The Fifth Circuit Court of Appeals ruled Friday that a Texas law prohibiting large social media companies from banning the speech of users is constitutional.
"Today we reject the idea that corporations have a freewheeling First Amendment right to censor what people say," the court ruling Friday said. "Because the district court held otherwise, we reverse its injunction and remand for further proceedings."
According to Lawfare, the NetChoice v. Paxton decision allows Texas law H.B. 20, signed by Gov. Greg Abbott in September 2021 to take effect, severely restricting the ability for large social media platforms to moderate or censor users from speech that may hold a different viewpoint or political belief than what the platform may have.
NetChoice and the Computer & Communications Industry Association (CCIA) filed a lawsuit saying that the First Amendment also grants companies the right to moderate what content goes out on the platforms.
"We strongly disagree with the court's decision," CCIA President Matt Schruers said in a statement Friday. "Forcing private companies to give equal treatment to all viewpoints on their platforms places foreign propaganda and extremism on equal footing with decent Internet users, and places Americans at risk. 'God Bless America' and 'Death to America' are both viewpoints, and it is unwise and unconstitutional for the State of Texas to compel a private business to treat those the same."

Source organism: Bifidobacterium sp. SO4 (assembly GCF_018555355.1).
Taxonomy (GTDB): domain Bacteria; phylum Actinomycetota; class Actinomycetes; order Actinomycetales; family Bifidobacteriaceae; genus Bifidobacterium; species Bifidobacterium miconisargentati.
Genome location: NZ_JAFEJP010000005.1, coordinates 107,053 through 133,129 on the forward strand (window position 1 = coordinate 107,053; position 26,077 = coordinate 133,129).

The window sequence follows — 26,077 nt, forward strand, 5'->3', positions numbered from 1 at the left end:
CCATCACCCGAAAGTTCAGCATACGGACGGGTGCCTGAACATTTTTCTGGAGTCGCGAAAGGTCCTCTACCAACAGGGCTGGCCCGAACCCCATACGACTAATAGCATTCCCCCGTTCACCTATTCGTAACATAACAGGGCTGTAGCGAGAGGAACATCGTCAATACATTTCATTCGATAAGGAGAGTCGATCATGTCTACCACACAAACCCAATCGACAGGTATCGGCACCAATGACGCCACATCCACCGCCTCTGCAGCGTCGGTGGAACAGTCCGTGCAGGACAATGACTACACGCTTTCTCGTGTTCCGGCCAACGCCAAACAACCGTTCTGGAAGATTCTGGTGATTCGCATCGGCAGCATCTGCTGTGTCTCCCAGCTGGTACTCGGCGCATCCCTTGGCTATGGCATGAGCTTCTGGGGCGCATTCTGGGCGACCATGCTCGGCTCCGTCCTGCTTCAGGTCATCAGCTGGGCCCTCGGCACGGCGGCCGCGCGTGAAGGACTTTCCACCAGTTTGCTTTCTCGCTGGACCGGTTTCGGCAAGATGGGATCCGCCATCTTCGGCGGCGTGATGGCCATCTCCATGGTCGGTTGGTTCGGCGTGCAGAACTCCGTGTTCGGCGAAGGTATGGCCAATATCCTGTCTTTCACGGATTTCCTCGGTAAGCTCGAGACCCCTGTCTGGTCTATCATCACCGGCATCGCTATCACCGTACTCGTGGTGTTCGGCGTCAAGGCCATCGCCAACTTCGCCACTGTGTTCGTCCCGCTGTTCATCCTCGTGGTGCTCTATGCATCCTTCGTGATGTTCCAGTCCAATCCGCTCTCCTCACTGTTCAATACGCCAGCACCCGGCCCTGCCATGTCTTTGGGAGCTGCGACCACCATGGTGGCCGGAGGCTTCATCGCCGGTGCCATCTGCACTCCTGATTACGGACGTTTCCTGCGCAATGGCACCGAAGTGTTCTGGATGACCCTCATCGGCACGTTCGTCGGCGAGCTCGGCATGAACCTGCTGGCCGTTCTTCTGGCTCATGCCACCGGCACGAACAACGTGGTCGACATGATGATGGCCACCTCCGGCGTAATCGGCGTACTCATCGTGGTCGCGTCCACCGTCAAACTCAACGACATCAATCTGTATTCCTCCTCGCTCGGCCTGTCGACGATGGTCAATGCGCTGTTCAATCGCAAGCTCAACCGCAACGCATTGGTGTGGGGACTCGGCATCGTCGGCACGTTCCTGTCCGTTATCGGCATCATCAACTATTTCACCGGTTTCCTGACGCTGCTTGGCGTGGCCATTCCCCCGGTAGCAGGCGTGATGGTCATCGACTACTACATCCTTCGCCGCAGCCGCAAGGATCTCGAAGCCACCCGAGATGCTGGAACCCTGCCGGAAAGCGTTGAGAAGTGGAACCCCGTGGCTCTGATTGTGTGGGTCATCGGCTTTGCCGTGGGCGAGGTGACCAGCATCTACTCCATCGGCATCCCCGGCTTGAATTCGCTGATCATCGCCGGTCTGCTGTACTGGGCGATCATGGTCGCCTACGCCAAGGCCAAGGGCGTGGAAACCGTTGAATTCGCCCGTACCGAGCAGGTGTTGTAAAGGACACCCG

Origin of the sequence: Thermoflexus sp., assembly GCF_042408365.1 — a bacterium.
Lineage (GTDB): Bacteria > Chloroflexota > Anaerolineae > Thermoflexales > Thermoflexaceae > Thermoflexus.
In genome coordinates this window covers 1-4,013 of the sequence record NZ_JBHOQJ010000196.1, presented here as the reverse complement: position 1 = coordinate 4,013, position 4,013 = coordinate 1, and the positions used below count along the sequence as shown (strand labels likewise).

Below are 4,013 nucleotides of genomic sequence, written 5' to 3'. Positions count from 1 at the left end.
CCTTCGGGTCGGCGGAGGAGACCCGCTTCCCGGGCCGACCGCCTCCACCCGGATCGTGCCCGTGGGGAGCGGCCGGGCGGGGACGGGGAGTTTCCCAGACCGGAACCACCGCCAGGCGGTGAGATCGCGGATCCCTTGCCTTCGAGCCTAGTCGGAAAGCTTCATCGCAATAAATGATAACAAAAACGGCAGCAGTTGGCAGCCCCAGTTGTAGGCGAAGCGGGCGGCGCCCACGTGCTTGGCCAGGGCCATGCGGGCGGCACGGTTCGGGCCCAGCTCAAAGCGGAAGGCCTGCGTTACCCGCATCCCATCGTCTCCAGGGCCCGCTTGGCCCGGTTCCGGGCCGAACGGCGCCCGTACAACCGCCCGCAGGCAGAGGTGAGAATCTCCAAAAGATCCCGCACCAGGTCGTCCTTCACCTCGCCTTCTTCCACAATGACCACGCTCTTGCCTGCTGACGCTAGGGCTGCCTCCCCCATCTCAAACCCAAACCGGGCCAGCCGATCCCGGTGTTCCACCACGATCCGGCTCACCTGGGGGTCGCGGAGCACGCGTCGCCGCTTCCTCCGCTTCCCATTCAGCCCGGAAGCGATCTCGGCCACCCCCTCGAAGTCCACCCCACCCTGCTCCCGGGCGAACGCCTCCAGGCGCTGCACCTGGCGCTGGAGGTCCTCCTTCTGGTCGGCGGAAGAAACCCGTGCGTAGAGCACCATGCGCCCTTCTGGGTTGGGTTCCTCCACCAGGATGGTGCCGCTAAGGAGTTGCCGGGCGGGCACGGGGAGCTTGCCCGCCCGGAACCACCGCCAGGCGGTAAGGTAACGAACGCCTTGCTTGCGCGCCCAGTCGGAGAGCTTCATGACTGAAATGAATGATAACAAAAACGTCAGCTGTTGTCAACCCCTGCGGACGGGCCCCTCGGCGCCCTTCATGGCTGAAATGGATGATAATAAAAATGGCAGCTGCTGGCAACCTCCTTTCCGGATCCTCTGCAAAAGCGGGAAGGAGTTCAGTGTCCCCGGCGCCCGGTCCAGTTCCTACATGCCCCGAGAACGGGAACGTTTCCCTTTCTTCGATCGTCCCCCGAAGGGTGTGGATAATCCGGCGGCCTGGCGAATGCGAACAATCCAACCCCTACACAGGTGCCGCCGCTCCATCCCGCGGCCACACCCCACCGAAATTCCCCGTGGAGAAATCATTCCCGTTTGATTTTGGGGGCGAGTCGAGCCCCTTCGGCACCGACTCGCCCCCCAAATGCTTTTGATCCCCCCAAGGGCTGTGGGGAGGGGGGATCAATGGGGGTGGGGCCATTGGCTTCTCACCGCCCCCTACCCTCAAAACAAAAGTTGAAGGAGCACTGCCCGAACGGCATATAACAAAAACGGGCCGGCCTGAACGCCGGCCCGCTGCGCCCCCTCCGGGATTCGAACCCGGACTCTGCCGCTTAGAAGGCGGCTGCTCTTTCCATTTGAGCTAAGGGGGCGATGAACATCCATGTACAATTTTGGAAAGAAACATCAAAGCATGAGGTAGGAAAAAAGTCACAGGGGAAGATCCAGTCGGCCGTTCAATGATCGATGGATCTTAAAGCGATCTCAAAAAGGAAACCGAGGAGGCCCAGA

The organization said that it has defended the First Amendment for 25 years, and the ability of companies and corporations to determine what content is appropriate for their communities.
The United States Supreme Court in May voted 5-4 to continue an injunction on the law until the appeals court ruled but may eventually hear the case on its merits.
"This application concerns issues of great importance that will plainly merit this Court's review," Supreme Court Justice Samuel Alito said in his dissent. "At issue is a ground-breaking Texas law that addresses the power of dominant social media corporations to shape public discussion of the important issues of the day."
Opponents of the law say it will allow for more hate speech and propaganda, including harassment of certain groups.
"Not only is that dangerous, but it throws out years of legal precedent affirming that online platforms have a First Amendment right to decide what appears on their sites," Chamber of Progress CEO Adam Kovacevich told The Hill.
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